POCATELLO — A seldom-seen side of Idaho science will be on display at the Idaho State University Oboler Library.
The Art of Science exhibit highlights how scientific research that is advancing humankind can also be beautiful. The exhibit runs from April 2 until June 29.
In 2015, Idaho National Laboratory launched a pilot program to find artistic research imagery hiding in the recesses of scientists’ datasets. The lab hired Joseph Pehrson, an Idaho artist and recent Idaho State University art program graduate, as a summer intern to search the lab high and low for examples of scientific data that also qualifies as art.
He found a wealth of mostly microscopic imagery that spans INL research missions. From nuclear fuel to battery materials to algae, the collection offers a glimpse of INL’s scientific breadth. The exhibit presents a novel way for people to engage with the lab, learn about its work and meet some of its scientists.
“This collection examines the intersection of art and science viewed through the literal lens of microscopy,” said Pehrson. “Photographs of actual materials appear abstract when viewed at a small enough scale.”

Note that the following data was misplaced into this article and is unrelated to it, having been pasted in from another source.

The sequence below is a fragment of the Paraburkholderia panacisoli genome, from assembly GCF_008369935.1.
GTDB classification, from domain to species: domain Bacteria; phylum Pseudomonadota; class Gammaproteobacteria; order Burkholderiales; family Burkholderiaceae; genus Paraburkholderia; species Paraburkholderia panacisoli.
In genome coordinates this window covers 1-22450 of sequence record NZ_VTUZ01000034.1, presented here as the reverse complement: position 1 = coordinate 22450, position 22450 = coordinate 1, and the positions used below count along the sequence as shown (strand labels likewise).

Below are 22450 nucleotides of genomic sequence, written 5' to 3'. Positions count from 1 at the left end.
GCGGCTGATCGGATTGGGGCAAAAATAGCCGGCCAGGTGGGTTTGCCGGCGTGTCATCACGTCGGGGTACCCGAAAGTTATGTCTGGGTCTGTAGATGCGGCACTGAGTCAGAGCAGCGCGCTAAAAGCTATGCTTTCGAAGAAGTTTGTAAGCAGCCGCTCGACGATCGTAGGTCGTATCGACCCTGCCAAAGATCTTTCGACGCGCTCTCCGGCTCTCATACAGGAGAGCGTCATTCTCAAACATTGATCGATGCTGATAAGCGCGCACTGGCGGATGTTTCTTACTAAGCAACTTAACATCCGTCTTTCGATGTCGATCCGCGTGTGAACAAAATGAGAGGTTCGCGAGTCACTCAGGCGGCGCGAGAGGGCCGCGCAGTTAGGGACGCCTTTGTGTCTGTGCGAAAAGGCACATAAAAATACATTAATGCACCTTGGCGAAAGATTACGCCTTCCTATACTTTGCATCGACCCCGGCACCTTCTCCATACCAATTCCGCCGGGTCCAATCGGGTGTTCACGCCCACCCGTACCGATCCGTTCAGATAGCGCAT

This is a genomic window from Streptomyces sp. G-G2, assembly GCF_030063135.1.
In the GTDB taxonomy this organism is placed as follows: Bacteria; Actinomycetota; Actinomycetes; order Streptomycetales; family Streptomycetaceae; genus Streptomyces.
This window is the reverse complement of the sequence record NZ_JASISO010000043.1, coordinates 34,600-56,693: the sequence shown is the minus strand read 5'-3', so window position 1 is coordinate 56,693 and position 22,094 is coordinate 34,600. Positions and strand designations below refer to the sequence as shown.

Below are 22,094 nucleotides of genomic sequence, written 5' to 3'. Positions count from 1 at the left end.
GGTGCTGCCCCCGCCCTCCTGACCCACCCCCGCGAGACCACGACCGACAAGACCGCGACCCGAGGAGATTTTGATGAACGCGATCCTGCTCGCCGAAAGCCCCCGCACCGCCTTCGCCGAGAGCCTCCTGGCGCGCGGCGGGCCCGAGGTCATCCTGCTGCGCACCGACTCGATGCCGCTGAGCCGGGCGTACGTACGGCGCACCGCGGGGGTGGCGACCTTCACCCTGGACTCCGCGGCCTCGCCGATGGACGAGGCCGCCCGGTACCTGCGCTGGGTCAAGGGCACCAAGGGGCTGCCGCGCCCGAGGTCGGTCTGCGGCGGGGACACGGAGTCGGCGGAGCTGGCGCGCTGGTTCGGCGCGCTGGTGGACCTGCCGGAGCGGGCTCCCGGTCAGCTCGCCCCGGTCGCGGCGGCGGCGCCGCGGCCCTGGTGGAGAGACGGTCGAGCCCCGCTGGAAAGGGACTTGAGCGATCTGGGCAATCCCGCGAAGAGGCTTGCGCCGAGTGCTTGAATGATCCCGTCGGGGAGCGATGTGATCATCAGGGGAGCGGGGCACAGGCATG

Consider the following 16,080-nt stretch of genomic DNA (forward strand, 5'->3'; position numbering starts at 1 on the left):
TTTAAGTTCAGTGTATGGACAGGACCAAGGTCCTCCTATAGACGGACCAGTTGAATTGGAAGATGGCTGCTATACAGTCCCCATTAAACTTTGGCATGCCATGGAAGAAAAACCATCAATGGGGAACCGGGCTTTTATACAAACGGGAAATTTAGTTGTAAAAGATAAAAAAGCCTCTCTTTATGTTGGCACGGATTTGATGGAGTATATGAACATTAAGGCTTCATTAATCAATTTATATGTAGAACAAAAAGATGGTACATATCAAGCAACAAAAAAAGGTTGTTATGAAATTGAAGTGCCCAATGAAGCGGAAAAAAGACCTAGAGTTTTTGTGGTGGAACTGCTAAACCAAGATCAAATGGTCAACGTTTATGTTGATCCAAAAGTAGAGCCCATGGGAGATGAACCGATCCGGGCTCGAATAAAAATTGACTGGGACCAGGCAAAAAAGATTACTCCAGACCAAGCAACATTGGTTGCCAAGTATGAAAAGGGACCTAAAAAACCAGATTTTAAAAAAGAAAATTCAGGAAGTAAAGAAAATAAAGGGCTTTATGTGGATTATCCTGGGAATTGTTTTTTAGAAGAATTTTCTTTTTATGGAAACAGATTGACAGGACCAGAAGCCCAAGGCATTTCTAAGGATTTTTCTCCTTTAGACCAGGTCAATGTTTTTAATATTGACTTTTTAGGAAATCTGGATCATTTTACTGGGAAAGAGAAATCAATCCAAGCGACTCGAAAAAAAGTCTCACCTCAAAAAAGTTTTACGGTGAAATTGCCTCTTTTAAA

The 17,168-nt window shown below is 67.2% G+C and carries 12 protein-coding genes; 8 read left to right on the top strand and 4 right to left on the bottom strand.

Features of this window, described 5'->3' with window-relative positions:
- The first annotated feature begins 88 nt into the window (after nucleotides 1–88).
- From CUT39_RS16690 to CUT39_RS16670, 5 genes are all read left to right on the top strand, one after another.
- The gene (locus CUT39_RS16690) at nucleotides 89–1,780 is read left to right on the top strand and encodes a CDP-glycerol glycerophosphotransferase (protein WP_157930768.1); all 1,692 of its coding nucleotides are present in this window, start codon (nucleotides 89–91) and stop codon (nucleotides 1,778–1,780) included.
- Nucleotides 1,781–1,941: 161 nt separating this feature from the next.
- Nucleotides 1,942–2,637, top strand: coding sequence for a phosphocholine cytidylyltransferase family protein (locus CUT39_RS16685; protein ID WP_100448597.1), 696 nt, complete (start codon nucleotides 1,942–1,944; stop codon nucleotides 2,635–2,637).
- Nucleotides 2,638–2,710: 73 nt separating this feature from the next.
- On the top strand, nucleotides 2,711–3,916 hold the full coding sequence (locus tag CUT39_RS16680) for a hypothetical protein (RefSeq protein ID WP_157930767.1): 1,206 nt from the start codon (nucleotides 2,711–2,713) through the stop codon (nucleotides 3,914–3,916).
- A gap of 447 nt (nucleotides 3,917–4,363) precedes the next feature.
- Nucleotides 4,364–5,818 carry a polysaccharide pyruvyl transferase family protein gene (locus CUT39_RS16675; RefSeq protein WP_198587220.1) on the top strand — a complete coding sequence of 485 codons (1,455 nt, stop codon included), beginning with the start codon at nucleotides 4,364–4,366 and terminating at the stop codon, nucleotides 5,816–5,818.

Pehrson also assisted with a related effort underway during the 2015-2016 academic year at the Center for Advanced Energy Studies, a research and education consortium among Idaho State University (ISU), INL, Boise State University, University of Idaho and University of Wyoming.
The CAES ARTernative Energy Contest encouraged employees, students and professors at all five institutions to submit art that could create greater awareness and inspire nontraditional interdisciplinary collaborations in energy research.
The entire Art of Science collection is displayed here: https://artsci.inl.gov/.